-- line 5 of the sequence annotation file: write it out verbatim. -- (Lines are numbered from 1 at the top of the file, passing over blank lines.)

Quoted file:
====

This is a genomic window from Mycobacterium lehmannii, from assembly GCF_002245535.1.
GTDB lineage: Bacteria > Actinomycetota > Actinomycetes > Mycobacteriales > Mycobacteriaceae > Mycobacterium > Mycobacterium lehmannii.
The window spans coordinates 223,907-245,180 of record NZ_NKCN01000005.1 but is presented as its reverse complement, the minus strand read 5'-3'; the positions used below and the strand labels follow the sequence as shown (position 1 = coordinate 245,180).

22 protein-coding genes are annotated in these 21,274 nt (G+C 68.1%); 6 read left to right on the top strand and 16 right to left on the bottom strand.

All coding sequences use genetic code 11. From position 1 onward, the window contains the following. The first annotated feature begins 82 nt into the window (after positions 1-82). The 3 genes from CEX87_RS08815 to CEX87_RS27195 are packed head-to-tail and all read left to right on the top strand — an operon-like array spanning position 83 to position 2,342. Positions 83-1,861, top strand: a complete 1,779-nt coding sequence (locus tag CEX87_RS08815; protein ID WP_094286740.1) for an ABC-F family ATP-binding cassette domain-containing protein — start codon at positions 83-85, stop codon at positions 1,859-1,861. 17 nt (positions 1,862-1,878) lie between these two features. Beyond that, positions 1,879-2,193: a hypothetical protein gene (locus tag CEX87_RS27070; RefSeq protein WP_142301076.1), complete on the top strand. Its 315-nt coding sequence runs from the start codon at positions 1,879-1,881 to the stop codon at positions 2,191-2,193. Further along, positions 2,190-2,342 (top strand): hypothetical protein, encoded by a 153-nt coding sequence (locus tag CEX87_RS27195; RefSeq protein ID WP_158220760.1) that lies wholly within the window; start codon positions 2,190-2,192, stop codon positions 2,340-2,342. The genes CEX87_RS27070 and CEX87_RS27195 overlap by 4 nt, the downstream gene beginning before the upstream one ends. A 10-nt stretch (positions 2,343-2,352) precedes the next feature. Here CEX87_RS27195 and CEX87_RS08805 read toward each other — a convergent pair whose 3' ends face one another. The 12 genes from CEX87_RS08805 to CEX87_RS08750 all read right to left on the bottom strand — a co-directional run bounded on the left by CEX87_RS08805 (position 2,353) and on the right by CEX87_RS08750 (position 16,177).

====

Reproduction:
All coding sequences use genetic code 11. From position 1 onward, the window contains the following. The first annotated feature begins 82 nt into the window (after positions 1-82). The 3 genes from CEX87_RS08815 to CEX87_RS27195 are packed head-to-tail and all read left to right on the top strand — an operon-like array spanning position 83 to position 2,342. Positions 83-1,861, top strand: a complete 1,779-nt coding sequence (locus tag CEX87_RS08815; protein ID WP_094286740.1) for an ABC-F family ATP-binding cassette domain-containing protein — start codon at positions 83-85, stop codon at positions 1,859-1,861. 17 nt (positions 1,862-1,878) lie between these two features. Beyond that, positions 1,879-2,193: a hypothetical protein gene (locus tag CEX87_RS27070; RefSeq protein WP_142301076.1), complete on the top strand. Its 315-nt coding sequence runs from the start codon at positions 1,879-1,881 to the stop codon at positions 2,191-2,193. Further along, positions 2,190-2,342 (top strand): hypothetical protein, encoded by a 153-nt coding sequence (locus tag CEX87_RS27195; RefSeq protein ID WP_158220760.1) that lies wholly within the window; start codon positions 2,190-2,192, stop codon positions 2,340-2,342. The genes CEX87_RS27070 and CEX87_RS27195 overlap by 4 nt, the downstream gene beginning before the upstream one ends. A 10-nt stretch (positions 2,343-2,352) precedes the next feature. Here CEX87_RS27195 and CEX87_RS08805 read toward each other — a convergent pair whose 3' ends face one another. The 12 genes from CEX87_RS08805 to CEX87_RS08750 all read right to left on the bottom strand — a co-directional run bounded on the left by CEX87_RS08805 (position 2,353) and on the right by CEX87_RS08750 (position 16,177).